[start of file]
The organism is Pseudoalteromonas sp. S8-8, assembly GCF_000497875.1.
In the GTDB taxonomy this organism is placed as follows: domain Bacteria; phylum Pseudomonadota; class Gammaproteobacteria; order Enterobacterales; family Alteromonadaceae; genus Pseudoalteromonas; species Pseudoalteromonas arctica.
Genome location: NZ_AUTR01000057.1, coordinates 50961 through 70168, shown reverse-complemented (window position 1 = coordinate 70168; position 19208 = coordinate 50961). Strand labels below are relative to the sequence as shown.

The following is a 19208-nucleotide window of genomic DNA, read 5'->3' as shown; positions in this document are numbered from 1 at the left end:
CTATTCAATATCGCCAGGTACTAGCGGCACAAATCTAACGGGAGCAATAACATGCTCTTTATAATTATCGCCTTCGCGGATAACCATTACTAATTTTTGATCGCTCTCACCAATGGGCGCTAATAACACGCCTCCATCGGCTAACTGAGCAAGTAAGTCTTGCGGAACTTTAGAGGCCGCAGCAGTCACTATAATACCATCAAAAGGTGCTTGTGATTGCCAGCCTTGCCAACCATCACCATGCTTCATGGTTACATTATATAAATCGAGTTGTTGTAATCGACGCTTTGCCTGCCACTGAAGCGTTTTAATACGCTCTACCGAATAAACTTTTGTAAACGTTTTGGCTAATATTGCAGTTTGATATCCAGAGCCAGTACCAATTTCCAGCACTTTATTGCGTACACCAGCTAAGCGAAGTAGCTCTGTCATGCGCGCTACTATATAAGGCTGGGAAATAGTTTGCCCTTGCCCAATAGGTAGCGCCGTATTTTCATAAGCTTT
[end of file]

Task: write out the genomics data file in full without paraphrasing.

The organism is Pseudoalteromonas sp. S8-8, assembly GCF_000497875.1.
In the GTDB taxonomy this organism is placed as follows: domain Bacteria; phylum Pseudomonadota; class Gammaproteobacteria; order Enterobacterales; family Alteromonadaceae; genus Pseudoalteromonas; species Pseudoalteromonas arctica.
Genome location: NZ_AUTR01000057.1, coordinates 50961 through 70168, shown reverse-complemented (window position 1 = coordinate 70168; position 19208 = coordinate 50961). Strand labels below are relative to the sequence as shown.

The following is a 19208-nucleotide window of genomic DNA, read 5'->3' as shown; positions in this document are numbered from 1 at the left end:
CTATTCAATATCGCCAGGTACTAGCGGCACAAATCTAACGGGAGCAATAACATGCTCTTTATAATTATCGCCTTCGCGGATAACCATTACTAATTTTTGATCGCTCTCACCAATGGGCGCTAATAACACGCCTCCATCGGCTAACTGAGCAAGTAAGTCTTGCGGAACTTTAGAGGCCGCAGCAGTCACTATAATACCATCAAAAGGTGCTTGTGATTGCCAGCCTTGCCAACCATCACCATGCTTCATGGTTACATTATATAAATCGAGTTGTTGTAATCGACGCTTTGCCTGCCACTGAAGCGTTTTAATACGCTCTACCGAATAAACTTTTGTAAACGTTTTGGCTAATATTGCAGTTTGATATCCAGAGCCAGTACCAATTTCCAGCACTTTATTGCGTACACCAGCTAAGCGAAGTAGCTCTGTCATGCGCGCTACTATATAAGGCTGGGAAATAGTTTGCCCTTGCCCAATAGGTAGCGCCGTATTTTCATAAGCTTT